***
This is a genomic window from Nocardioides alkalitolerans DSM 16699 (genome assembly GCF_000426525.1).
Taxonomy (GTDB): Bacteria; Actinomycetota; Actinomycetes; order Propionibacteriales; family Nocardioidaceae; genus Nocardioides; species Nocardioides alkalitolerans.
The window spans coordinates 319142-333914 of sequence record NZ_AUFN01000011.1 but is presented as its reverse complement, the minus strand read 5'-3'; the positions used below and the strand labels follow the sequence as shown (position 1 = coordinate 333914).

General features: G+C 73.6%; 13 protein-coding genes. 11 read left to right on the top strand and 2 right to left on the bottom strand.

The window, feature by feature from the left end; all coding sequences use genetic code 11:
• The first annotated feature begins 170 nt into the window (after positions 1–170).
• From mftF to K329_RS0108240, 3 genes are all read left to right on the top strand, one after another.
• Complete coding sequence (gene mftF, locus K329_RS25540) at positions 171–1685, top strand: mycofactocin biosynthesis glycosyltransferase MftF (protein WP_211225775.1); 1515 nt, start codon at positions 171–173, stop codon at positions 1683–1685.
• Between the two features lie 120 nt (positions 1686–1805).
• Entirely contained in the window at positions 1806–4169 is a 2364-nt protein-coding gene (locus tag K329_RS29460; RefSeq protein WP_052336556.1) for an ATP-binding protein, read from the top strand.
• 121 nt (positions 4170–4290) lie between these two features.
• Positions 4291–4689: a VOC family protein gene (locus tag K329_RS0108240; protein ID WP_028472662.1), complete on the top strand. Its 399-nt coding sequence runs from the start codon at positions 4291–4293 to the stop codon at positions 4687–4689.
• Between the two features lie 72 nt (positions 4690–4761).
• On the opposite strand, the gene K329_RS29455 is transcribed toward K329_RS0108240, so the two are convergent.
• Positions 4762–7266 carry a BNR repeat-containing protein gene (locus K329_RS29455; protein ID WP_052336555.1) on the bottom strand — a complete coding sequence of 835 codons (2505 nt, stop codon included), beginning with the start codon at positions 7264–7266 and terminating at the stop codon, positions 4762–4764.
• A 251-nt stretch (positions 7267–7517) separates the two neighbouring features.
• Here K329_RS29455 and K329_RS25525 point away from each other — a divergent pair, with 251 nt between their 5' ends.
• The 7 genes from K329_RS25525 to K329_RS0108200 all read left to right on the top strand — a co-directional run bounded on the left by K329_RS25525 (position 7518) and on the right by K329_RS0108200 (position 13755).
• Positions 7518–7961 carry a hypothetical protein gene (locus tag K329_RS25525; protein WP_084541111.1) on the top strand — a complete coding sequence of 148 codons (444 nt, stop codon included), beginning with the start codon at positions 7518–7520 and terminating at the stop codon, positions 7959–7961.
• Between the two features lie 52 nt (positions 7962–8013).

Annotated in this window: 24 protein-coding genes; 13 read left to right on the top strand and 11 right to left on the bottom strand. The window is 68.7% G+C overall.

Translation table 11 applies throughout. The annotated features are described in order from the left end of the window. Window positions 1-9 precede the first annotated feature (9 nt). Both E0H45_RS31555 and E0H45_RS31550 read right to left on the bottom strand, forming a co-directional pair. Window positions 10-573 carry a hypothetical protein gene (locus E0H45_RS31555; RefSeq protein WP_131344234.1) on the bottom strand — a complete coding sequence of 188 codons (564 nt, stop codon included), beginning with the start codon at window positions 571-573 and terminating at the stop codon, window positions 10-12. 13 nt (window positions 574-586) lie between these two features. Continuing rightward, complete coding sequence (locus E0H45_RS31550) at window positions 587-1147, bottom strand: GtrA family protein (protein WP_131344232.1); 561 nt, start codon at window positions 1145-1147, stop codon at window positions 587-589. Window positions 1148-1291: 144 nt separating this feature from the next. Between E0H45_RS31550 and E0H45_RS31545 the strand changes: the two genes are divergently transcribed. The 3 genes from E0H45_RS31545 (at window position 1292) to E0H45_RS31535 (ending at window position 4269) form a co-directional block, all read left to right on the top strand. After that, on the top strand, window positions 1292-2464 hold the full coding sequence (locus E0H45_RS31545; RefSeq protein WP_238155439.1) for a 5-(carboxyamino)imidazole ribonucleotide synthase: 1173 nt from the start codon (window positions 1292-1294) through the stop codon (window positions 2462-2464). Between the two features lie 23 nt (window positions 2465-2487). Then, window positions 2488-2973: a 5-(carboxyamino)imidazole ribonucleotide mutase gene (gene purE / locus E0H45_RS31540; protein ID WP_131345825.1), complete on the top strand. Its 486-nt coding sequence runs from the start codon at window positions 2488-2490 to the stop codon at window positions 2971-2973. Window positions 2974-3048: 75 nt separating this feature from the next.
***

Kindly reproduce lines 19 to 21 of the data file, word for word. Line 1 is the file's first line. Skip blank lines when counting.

• Positions 7518–7961 carry a hypothetical protein gene (locus tag K329_RS25525; protein WP_084541111.1) on the top strand — a complete coding sequence of 148 codons (444 nt, stop codon included), beginning with the start codon at positions 7518–7520 and terminating at the stop codon, positions 7959–7961.
• Between the two features lie 52 nt (positions 7962–8013).

Annotated in this window: 24 protein-coding genes; 13 read left to right on the top strand and 11 right to left on the bottom strand. The window is 68.7% G+C overall.